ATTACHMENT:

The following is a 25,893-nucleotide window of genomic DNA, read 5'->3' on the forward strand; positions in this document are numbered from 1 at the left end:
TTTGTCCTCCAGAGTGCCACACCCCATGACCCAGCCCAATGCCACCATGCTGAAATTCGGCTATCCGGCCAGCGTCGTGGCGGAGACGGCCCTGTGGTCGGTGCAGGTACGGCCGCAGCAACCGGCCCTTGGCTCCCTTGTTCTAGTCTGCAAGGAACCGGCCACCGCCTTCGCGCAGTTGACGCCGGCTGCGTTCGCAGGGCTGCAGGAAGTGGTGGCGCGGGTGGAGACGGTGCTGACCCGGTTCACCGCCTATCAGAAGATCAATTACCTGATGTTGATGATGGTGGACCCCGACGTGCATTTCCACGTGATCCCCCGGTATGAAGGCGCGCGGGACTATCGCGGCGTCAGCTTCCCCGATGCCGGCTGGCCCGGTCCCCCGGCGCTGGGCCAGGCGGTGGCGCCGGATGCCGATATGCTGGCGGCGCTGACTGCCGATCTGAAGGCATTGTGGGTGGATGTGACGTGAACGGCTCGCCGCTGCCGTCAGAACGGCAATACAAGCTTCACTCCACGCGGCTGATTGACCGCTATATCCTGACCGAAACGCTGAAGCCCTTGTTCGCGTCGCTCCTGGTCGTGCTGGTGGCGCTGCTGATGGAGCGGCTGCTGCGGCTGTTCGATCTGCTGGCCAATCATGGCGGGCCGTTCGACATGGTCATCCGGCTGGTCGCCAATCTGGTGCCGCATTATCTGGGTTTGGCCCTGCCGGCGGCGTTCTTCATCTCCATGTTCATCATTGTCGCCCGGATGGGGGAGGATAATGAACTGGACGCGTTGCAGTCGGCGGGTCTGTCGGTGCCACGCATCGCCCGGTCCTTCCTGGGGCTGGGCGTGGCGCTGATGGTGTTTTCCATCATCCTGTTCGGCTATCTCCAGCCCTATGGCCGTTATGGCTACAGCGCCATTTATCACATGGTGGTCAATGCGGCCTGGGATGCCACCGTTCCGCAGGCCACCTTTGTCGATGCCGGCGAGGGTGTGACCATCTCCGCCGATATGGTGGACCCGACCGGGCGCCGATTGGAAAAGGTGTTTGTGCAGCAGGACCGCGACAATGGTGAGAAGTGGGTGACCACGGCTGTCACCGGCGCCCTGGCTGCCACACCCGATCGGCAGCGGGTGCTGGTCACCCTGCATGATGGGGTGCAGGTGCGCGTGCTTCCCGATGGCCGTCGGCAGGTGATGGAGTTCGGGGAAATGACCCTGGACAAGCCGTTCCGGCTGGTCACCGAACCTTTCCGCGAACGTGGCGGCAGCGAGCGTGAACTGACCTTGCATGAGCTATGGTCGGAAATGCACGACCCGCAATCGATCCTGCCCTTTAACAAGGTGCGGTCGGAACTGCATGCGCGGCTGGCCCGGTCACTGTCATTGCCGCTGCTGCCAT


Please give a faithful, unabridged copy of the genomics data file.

The following is a 25,893-nucleotide window of genomic DNA, read 5'->3' on the forward strand; positions in this document are numbered from 1 at the left end:
TTTGTCCTCCAGAGTGCCACACCCCATGACCCAGCCCAATGCCACCATGCTGAAATTCGGCTATCCGGCCAGCGTCGTGGCGGAGACGGCCCTGTGGTCGGTGCAGGTACGGCCGCAGCAACCGGCCCTTGGCTCCCTTGTTCTAGTCTGCAAGGAACCGGCCACCGCCTTCGCGCAGTTGACGCCGGCTGCGTTCGCAGGGCTGCAGGAAGTGGTGGCGCGGGTGGAGACGGTGCTGACCCGGTTCACCGCCTATCAGAAGATCAATTACCTGATGTTGATGATGGTGGACCCCGACGTGCATTTCCACGTGATCCCCCGGTATGAAGGCGCGCGGGACTATCGCGGCGTCAGCTTCCCCGATGCCGGCTGGCCCGGTCCCCCGGCGCTGGGCCAGGCGGTGGCGCCGGATGCCGATATGCTGGCGGCGCTGACTGCCGATCTGAAGGCATTGTGGGTGGATGTGACGTGAACGGCTCGCCGCTGCCGTCAGAACGGCAATACAAGCTTCACTCCACGCGGCTGATTGACCGCTATATCCTGACCGAAACGCTGAAGCCCTTGTTCGCGTCGCTCCTGGTCGTGCTGGTGGCGCTGCTGATGGAGCGGCTGCTGCGGCTGTTCGATCTGCTGGCCAATCATGGCGGGCCGTTCGACATGGTCATCCGGCTGGTCGCCAATCTGGTGCCGCATTATCTGGGTTTGGCCCTGCCGGCGGCGTTCTTCATCTCCATGTTCATCATTGTCGCCCGGATGGGGGAGGATAATGAACTGGACGCGTTGCAGTCGGCGGGTCTGTCGGTGCCACGCATCGCCCGGTCCTTCCTGGGGCTGGGCGTGGCGCTGATGGTGTTTTCCATCATCCTGTTCGGCTATCTCCAGCCCTATGGCCGTTATGGCTACAGCGCCATTTATCACATGGTGGTCAATGCGGCCTGGGATGCCACCGTTCCGCAGGCCACCTTTGTCGATGCCGGCGAGGGTGTGACCATCTCCGCCGATATGGTGGACCCGACCGGGCGCCGATTGGAAAAGGTGTTTGTGCAGCAGGACCGCGACAATGGTGAGAAGTGGGTGACCACGGCTGTCACCGGCGCCCTGGCTGCCACACCCGATCGGCAGCGGGTGCTGGTCACCCTGCATGATGGGGTGCAGGTGCGCGTGCTTCCCGATGGCCGTCGGCAGGTGATGGAGTTCGGGGAAATGACCCTGGACAAGCCGTTCCGGCTGGTCACCGAACCTTTCCGCGAACGTGGCGGCAGCGAGCGTGAACTGACCTTGCATGAGCTATGGTCGGAAATGCACGACCCGCAATCGATCCTGCCCTTTAACAAGGTGCGGTCGGAACTGCATGCGCGGCTGGCCCGGTCACTGTCATTGCCGCTGCTGCCAT